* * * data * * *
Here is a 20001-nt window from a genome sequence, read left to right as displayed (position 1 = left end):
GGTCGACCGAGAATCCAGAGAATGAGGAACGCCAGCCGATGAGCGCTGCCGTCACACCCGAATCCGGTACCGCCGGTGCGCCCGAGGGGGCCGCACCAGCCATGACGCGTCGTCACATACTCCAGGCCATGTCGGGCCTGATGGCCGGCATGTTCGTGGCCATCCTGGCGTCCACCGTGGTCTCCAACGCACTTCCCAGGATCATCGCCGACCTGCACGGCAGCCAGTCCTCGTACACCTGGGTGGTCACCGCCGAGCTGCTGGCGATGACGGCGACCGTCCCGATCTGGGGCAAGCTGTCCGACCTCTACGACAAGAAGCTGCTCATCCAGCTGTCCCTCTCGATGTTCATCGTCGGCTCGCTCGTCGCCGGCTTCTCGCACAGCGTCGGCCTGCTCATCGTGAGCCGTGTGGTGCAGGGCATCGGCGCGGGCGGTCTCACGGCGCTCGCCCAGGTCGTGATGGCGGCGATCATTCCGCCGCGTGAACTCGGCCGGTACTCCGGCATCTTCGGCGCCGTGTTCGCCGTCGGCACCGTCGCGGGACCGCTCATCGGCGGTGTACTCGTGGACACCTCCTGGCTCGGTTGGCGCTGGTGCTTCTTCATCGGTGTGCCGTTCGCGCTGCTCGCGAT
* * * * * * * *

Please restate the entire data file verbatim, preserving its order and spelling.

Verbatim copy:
Here is a 20001-nt window from a genome sequence, read left to right as displayed (position 1 = left end):
GGTCGACCGAGAATCCAGAGAATGAGGAACGCCAGCCGATGAGCGCTGCCGTCACACCCGAATCCGGTACCGCCGGTGCGCCCGAGGGGGCCGCACCAGCCATGACGCGTCGTCACATACTCCAGGCCATGTCGGGCCTGATGGCCGGCATGTTCGTGGCCATCCTGGCGTCCACCGTGGTCTCCAACGCACTTCCCAGGATCATCGCCGACCTGCACGGCAGCCAGTCCTCGTACACCTGGGTGGTCACCGCCGAGCTGCTGGCGATGACGGCGACCGTCCCGATCTGGGGCAAGCTGTCCGACCTCTACGACAAGAAGCTGCTCATCCAGCTGTCCCTCTCGATGTTCATCGTCGGCTCGCTCGTCGCCGGCTTCTCGCACAGCGTCGGCCTGCTCATCGTGAGCCGTGTGGTGCAGGGCATCGGCGCGGGCGGTCTCACGGCGCTCGCCCAGGTCGTGATGGCGGCGATCATTCCGCCGCGTGAACTCGGCCGGTACTCCGGCATCTTCGGCGCCGTGTTCGCCGTCGGCACCGTCGCGGGACCGCTCATCGGCGGTGTACTCGTGGACACCTCCTGGCTCGGTTGGCGCTGGTGCTTCTTCATCGGTGTGCCGTTCGCGCTGCTCGCGAT